proceeding, but Faberge kept his secret; and, loving a joke, he produced
what was, to all appearance, an ordinary hen's egg, containing a series of
"surprises" wrought in gold and platinum, precious gems and enamel.
The Tsar was so pleased that he gave Faberge a standing order for
an egg every Easter-tide, and a bargain was struck between Emperor and
Craftsman. The latter was given carte blanche to make whatever took his
fancy, and the former asked no questions; the kernel of the agreement
being that each egg must have some surprise inside.
During the lifetime of Aleksandr III only one egg was made each year, and this the Tsar gave to
the Tsarina Marie Feodorovna. But from the time of the accession of
Nikolai II, two were made each year; one to be given to the Tsarina
Aleksandra Feodorovna and the other to his mother, the Dowager Empress.
The yearly Easter Egg became the great surprise for the Imperial Family.
Today, as the outcome of the original joke, there are in existence
forty-nine Imperial eggs which for ingenuity, craftsmanship and beauty of
design, it is no exaggeration to say, surpass anything of a like nature
which has yet come from a goldsmith's workshop.
It never entered my head that any of these treasures
would ever leave the confines of the Russian Empire where they were
carefully guarded together with the rest of the Romanov Crown Jewels. However, Fate decreed otherwise.
The revolution which shook Russia has
brought about many strange occurrences. During the famine of 1921, a
wealthy young American physician, Armand Hammer, went to Russia as a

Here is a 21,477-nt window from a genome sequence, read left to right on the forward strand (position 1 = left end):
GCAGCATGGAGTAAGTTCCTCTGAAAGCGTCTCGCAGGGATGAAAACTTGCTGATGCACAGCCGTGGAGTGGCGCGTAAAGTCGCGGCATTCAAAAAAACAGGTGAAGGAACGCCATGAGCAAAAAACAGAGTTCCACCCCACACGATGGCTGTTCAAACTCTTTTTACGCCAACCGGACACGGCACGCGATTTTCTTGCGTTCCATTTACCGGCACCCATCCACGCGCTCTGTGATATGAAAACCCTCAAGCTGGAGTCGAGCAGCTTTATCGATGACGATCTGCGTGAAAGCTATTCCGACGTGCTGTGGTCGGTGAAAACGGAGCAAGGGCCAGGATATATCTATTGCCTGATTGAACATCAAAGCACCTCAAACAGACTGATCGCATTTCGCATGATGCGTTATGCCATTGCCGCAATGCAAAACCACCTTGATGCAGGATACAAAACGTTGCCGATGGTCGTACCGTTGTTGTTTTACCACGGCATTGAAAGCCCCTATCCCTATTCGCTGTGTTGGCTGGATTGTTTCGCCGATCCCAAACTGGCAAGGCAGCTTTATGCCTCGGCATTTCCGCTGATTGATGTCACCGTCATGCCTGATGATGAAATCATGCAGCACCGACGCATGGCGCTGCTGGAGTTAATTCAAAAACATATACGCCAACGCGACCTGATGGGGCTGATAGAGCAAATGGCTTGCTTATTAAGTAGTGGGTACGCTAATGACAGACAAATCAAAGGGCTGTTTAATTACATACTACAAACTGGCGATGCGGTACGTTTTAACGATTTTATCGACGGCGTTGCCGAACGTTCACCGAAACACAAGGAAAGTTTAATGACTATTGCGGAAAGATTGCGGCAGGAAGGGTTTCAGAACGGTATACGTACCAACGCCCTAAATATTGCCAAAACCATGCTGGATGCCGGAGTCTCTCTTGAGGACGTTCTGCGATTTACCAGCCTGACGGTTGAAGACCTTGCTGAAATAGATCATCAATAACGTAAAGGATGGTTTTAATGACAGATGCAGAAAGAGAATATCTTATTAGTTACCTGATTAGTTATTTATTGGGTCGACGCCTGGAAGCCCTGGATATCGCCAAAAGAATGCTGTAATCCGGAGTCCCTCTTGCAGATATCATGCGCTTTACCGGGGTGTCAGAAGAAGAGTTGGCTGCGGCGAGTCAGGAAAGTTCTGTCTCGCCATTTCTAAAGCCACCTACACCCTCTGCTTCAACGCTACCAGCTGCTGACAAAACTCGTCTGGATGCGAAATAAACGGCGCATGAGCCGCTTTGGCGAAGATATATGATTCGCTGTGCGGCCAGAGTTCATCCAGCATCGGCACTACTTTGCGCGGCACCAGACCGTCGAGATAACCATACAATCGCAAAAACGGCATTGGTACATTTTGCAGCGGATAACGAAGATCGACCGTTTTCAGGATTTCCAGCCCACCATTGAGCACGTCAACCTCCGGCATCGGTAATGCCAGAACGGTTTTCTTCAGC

volunteer relief worker, and brought out of that country the greatest
private collection of Faberge pieces in existence today.
A connoisseur of art, Dr. Hammer soon saw that some of the superb treasures of a great
dynasty were being swept into oblivion. Along with paintings by great
masters, he collected several hundred pieces of Faberge's finest
creations, such as jewelled flowers, animals fashioned of semi-precious
stones, icons, enamels and a great variety of bibelots.
Through direct negotiations with the government, Dr. Hammer was also able to purchase
eleven of Faberge's priceless Imperial Easter Eggs which were found,
together with the other Crown Jewels, when the Imperial Palaces fell into
the hands of the present government.
Some of these along with others of
the Imperial Eggs loaned by H.M. the Dowager Queen Mary and H.I.H. the
Grand Duchess Xenia were featured in the Imperial Russian Exhibition held
in Belgrave Square, London, in 1935.
Of all the works of Faberge, the Imperial Easter
Eggs are creating the greatest interest today. For all time they are a
monument to his master mind and skill.
For thirty years Mr Bainbridge was the close friend, associate and
"ambassador" in Europe of Carl Faberge, the most famous court
jeweller in history, often referred to as the "Cellini of the
Mr. Bainbridge had the unique experience of meeting and
knowing, as he charmingly phrases it: "...all the kings and all the
queens, all the multi-millionaires, all the mandarins and all the
maharajahs, all the dukes and all the marquises, all the earls, viscounts,
barons and baronets."